Creating Elegant and Readable Schematics
A schematic drawing will not only tell your PCB design software what needs to connect where, but it also communicates the purpose of a circuit to other people. It’s easy to create a schematic, but it can be harder to make a helpful schematic that can be quickly and easily read and comprehended by the reader. Anyone reading your schematic diagram should not have to try and trace wires around to figure out what they do or need to unscramble a tangled mess of interconnections in their heads.
In this guide, based on years of industry experience, we will show you how to improve your schematic layout so that your designs are elegant and readable. The Oxford English dictionary defines elegant as:
- Graceful and stylish in appearance or manner,
- Pleasingly ingenious and simple.
In our view, schematics should meet both of these definitions, and by creating schematics that are simple, graceful, and stylish, you should automatically make something readable. We’re not talking about adding flourishes or artwork to your schematic, just about how symbols and components are simply connected, labeled, and laid out on the schematic sheet.
At a very high level, schematics across most of the “western world” are read from left to right, the same as we read the text in our languages. We don’t have any experience with reading words from right to left as used in some languages, so we can’t speak for how a schematic should be best laid out for people working in these regions. Signals flow from left to right, and voltage potentials generally (for voltage regulation) decrease from left to right. Currents usually flow from top to bottom.
There are, of course, exceptions to this convention. For example, a boost regulator will provide a higher output voltage potential than its input voltage potential, but we still expect the output to be on the right-hand side and the left-hand side’s input. Following this left to right logical flow will be consistent with the reader’s expectations.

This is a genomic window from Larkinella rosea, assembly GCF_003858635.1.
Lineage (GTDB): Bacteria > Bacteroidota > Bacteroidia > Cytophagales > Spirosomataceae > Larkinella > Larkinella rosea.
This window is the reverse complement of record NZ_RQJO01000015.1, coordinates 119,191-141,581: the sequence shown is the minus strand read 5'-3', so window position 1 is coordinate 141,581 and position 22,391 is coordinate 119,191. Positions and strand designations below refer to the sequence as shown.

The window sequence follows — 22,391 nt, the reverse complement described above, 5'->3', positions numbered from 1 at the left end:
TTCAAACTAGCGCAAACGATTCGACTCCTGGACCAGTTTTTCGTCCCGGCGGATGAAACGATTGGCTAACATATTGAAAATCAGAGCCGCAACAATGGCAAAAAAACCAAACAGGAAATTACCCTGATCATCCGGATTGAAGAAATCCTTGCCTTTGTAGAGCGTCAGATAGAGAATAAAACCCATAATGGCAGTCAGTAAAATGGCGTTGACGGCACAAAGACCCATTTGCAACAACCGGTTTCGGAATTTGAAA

Readers should find objects where they expect them to be if the schematic is to meet the readability criteria. Connections for inputs should be on the left, flow through your schematic symbols, and then appear as output connectors on the right side of the sheet.
Nets and Ports
One of the things often seen in the “Typical Application” schematics in a data-sheet is a complete lack of power ports. Everything is connected with net lines, and having your ground and power nets snaking around your schematic to connect to every pin that connects to the power ports makes the schematic very hard to follow. Instead, we recommend you use local power ports to show the connection. Nets wires should contain signals, and power nets have no signals carried on them. By removing power nets to prevent them from appearing all over your schematic, you instantly declutter the schematic only to show the relevant connections needed to understand the schematic.
Nets should always have names. This is required for the schematic and the PCB design - in Altium, the net labels show up on the pads and tracks. A PCB track labeled NetIC2_14 doesn’t help us understand what that track is going to do or what signal it might carry - therefore, it’s not immediately apparent what the current might be or what speed the signal might be. In the schematic, name all your nets; it will make life much easier for PCB layout and enhance your schematic’s readability. When it comes to devices such as microcontrollers and other logic devices where pins have multiple functions, the net names immediately make a schematic diagram simpler to read. Rather than following a net wire from the microcontroller port PB4, off to where it connects, we can read right next to the microcontroller’s schematic symbol that this is “BTN1,” indicating that it is for button 1.
Remember to keep the net names short. Not only does it save you a lot of typing, but it also makes the names easier to remember and much easier to read on a PCB pad or track. A net labeled USER_INPUT_BUTTON_1 is less helpful than BTN1, as, on the PCB, you might only see USER_IN… or perhaps not even that much of the name. Long names also clutter up your schematic sheet unnecessarily. It is also recommended that you use uppercase for net names. It removes ambiguity, for example, over whether a character is an ‘I’ (upper case i) or an ‘l’ (lower case L), or a ‘1’. Uppercase letters also tend to have more consistent widths in non-fixed-width fonts, which means as you read down a list of net names, they appear aligned and a little more readable. The final case for using uppercase is that it makes the net/pin/component designators stand out in the documentation or any written discussions about a schematic. See the Altium Library Standard Pin Name Abbreviations document for a terrific list of abbreviations for common names.